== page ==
Venue Details

Auditorium Theatre
50 E. Congress Parkway Chicago, IL 60605
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4.8 / 5 Rated by 8 members
Review from Scott
13 events 7 reviews

The event was mostly modern dance with classical ballet movements. It was entertaining but not thrilling. I'm glad I went, my wife who is a dancer loved it.

reviewed May 13 2011 report as inappropriate
Review from Joan Graburn
15 events 7 reviews

This performance made me realize that I should attend more Joffrey performances. "Twas wonderful! jg

reviewed May 14 2011 report as inappropriate
Review from Karen
15 events 6 reviews

Was a delightful presentation of new and refreshing ballets works. It was very strenuous yet beautiful and magical. Costuming and sets were great. The double piano accompaniment in second act was fabulous.

reviewed May 12 2011 report as inappropriate
View All 6 Reviews
More Information


A former soloist for New York City Ballet, Liang’s first work for the Joffrey, The Age of Innocence, premiered in the fall of 2008 and was met with critical and audience acclaim. His theatrical work combines athletic prowess with contemporary sophistication and sensuality.  His new work for the Joffrey, titled Woven Dreams, is an abstract ballet inspired by dreams and the idea of a collective consciousness.  Using the musical common thread of strings and pizzicato, Liang weaves together seven different movements with music by four different composers, including Benjamin Britten, Michael Galasso, Henryk Górecki and Maurice Ravel, to create a journey through different dreamscapes that explore the visceral difference between dreaming and waking.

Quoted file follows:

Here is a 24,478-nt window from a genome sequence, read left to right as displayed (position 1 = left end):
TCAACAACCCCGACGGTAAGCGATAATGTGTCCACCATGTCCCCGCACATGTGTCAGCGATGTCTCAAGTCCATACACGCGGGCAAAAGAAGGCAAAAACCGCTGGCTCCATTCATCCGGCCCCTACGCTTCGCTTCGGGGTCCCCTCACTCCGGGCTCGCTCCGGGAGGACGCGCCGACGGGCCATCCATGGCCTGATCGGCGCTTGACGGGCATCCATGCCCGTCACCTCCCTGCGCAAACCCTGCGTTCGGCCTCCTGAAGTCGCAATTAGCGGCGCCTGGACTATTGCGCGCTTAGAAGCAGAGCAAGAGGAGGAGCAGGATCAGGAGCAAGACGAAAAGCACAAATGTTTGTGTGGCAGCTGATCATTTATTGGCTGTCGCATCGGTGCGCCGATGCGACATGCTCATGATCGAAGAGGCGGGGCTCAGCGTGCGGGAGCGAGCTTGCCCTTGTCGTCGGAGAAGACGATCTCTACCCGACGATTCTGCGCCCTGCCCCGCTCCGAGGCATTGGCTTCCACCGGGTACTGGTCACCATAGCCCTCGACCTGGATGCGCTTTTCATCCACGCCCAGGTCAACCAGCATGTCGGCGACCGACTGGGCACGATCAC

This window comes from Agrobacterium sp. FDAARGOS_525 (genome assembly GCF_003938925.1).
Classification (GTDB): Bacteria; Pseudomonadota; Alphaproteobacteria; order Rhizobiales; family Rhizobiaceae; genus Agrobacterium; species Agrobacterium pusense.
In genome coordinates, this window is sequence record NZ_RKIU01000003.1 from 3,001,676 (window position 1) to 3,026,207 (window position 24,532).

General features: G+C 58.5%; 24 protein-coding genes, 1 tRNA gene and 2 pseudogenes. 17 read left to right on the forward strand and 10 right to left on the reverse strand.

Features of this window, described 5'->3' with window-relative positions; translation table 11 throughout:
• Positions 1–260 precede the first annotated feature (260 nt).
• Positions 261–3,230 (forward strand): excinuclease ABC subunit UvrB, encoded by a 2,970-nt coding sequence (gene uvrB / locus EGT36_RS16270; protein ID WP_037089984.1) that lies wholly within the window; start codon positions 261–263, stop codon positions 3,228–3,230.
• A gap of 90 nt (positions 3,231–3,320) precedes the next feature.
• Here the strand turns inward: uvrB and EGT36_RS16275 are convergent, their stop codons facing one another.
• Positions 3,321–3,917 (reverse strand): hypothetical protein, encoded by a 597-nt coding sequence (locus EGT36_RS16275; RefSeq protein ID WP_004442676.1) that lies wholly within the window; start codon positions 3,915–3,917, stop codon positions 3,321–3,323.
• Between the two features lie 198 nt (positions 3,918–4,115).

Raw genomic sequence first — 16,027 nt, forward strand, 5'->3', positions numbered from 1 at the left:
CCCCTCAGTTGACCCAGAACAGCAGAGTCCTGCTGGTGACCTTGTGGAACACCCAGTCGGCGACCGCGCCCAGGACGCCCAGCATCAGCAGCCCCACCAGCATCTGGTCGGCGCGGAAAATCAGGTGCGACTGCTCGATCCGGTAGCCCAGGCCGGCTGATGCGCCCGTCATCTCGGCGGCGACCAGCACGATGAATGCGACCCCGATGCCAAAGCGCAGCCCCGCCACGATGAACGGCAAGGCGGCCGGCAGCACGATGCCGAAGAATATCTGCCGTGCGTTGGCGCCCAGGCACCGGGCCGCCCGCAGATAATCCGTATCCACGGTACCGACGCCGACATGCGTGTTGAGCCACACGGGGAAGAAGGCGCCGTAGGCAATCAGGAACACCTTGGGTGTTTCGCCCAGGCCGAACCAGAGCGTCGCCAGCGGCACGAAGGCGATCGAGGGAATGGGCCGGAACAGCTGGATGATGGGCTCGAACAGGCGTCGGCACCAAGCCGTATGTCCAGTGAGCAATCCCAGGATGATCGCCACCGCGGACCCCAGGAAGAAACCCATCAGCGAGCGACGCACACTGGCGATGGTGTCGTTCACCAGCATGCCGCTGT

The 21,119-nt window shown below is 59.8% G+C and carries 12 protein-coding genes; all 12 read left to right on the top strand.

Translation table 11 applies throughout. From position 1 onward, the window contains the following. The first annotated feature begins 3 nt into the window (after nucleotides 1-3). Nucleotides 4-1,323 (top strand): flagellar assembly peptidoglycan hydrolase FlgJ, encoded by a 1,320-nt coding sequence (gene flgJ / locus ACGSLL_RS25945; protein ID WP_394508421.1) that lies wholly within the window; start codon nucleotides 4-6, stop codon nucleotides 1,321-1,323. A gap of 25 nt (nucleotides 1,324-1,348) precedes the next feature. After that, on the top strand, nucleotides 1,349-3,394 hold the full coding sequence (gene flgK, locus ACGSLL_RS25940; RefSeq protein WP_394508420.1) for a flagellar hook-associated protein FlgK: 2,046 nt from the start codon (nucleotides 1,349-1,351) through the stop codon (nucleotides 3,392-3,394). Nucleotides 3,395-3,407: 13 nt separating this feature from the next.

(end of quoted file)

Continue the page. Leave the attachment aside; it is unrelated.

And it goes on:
Possokhov, a former dancer for the Bolshoi Ballet, the Royal Danish Ballet, and a principal dancer and choreographer for the San Francisco Ballet, has made a name for himself as an austere and charismatic dancer and a bold, innovative choreographer.  Possokhov’s new ballet for the Joffrey is called Bells and is set to Sergei Rachmaninoff’s Piano Concerto No. 2.  Over the course of five movements, combining tender pas de deux, sweeping adagios and a powerful men’s section, Possokhov’s choreography plays off the bell-like tolling of the piano in Rachmaninoff’s opening movement and the lyrical freedom throughout the score to create a sense of romantic expressionism amid technical precision.

Rounding out the bill will be the company premiere of Adam’s Night, originally premiered by the San Francisco Ballet in 2000. Inspired by the paintings of Marc Chagall and set to the music of “Night Grooves,” commissioned by composer Matthew Pierce, Adam’s work follows a woman through her dreams and nightmares over the course of a night.  Using the ebb and flow of energy and imagery common to dream life, Adam uses contemporary movement, both sharp and smooth, to embody the odd combination of memories, emotions and ideas that populate a dreamer’s fluid, fantastical world.

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